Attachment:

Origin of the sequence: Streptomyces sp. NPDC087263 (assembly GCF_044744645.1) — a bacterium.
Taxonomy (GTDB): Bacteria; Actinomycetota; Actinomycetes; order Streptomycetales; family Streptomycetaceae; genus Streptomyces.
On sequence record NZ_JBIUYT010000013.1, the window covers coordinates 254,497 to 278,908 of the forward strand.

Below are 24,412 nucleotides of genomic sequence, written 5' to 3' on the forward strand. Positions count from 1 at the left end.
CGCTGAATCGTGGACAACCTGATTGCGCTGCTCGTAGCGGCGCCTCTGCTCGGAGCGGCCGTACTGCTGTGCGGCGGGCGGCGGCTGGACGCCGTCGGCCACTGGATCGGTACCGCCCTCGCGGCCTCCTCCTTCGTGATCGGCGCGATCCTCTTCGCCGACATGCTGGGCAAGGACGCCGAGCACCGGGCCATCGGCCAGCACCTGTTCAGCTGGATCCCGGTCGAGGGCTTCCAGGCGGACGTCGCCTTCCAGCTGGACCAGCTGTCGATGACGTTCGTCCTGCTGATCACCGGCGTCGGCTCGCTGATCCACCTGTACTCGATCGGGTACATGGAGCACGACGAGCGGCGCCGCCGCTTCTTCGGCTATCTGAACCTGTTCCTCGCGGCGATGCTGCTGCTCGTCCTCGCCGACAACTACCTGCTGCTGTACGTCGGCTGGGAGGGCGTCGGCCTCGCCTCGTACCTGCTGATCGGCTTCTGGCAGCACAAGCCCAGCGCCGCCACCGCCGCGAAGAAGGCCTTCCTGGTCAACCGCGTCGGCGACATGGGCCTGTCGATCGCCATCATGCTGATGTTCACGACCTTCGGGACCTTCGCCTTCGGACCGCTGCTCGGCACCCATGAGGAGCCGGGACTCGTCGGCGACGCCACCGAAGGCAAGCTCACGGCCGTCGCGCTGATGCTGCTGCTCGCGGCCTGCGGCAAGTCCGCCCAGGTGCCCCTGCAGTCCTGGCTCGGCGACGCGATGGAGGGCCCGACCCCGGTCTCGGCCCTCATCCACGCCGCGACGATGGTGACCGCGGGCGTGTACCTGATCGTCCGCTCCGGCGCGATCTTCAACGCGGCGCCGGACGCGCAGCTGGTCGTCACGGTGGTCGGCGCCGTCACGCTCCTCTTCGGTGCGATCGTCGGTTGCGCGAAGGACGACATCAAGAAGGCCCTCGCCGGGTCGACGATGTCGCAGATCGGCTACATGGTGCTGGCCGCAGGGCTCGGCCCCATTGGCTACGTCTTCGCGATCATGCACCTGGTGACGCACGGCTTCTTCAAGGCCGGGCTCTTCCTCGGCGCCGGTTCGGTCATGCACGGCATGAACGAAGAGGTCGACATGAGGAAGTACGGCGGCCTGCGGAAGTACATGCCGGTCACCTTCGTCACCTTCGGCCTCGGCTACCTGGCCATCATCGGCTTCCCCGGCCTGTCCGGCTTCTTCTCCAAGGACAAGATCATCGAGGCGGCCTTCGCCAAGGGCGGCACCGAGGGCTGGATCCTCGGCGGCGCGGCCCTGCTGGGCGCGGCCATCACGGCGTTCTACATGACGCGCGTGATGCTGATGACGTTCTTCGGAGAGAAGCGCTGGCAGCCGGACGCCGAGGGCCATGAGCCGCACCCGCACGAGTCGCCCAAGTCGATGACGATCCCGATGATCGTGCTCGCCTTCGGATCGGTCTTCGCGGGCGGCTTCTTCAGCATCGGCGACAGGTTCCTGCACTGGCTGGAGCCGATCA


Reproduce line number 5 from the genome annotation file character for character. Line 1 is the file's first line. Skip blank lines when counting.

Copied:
CGCTGAATCGTGGACAACCTGATTGCGCTGCTCGTAGCGGCGCCTCTGCTCGGAGCGGCCGTACTGCTGTGCGGCGGGCGGCGGCTGGACGCCGTCGGCCACTGGATCGGTACCGCCCTCGCGGCCTCCTCCTTCGTGATCGGCGCGATCCTCTTCGCCGACATGCTGGGCAAGGACGCCGAGCACCGGGCCATCGGCCAGCACCTGTTCAGCTGGATCCCGGTCGAGGGCTTCCAGGCGGACGTCGCCTTCCAGCTGGACCAGCTGTCGATGACGTTCGTCCTGCTGATCACCGGCGTCGGCTCGCTGATCCACCTGTACTCGATCGGGTACATGGAGCACGACGAGCGGCGCCGCCGCTTCTTCGGCTATCTGAACCTGTTCCTCGCGGCGATGCTGCTGCTCGTCCTCGCCGACAACTACCTGCTGCTGTACGTCGGCTGGGAGGGCGTCGGCCTCGCCTCGTACCTGCTGATCGGCTTCTGGCAGCACAAGCCCAGCGCCGCCACCGCCGCGAAGAAGGCCTTCCTGGTCAACCGCGTCGGCGACATGGGCCTGTCGATCGCCATCATGCTGATGTTCACGACCTTCGGGACCTTCGCCTTCGGACCGCTGCTCGGCACCCATGAGGAGCCGGGACTCGTCGGCGACGCCACCGAAGGCAAGCTCACGGCCGTCGCGCTGATGCTGCTGCTCGCGGCCTGCGGCAAGTCCGCCCAGGTGCCCCTGCAGTCCTGGCTCGGCGACGCGATGGAGGGCCCGACCCCGGTCTCGGCCCTCATCCACGCCGCGACGATGGTGACCGCGGGCGTGTACCTGATCGTCCGCTCCGGCGCGATCTTCAACGCGGCGCCGGACGCGCAGCTGGTCGTCACGGTGGTCGGCGCCGTCACGCTCCTCTTCGGTGCGATCGTCGGTTGCGCGAAGGACGACATCAAGAAGGCCCTCGCCGGGTCGACGATGTCGCAGATCGGCTACATGGTGCTGGCCGCAGGGCTCGGCCCCATTGGCTACGTCTTCGCGATCATGCACCTGGTGACGCACGGCTTCTTCAAGGCCGGGCTCTTCCTCGGCGCCGGTTCGGTCATGCACGGCATGAACGAAGAGGTCGACATGAGGAAGTACGGCGGCCTGCGGAAGTACATGCCGGTCACCTTCGTCACCTTCGGCCTCGGCTACCTGGCCATCATCGGCTTCCCCGGCCTGTCCGGCTTCTTCTCCAAGGACAAGATCATCGAGGCGGCCTTCGCCAAGGGCGGCACCGAGGGCTGGATCCTCGGCGGCGCGGCCCTGCTGGGCGCGGCCATCACGGCGTTCTACATGACGCGCGTGATGCTGATGACGTTCTTCGGAGAGAAGCGCTGGCAGCCGGACGCCGAGGGCCATGAGCCGCACCCGCACGAGTCGCCCAAGTCGATGACGATCCCGATGATCGTGCTCGCCTTCGGATCGGTCTTCGCGGGCGGCTTCTTCAGCATCGGCGACAGGTTCCTGCACTGGCTGGAGCCGATCA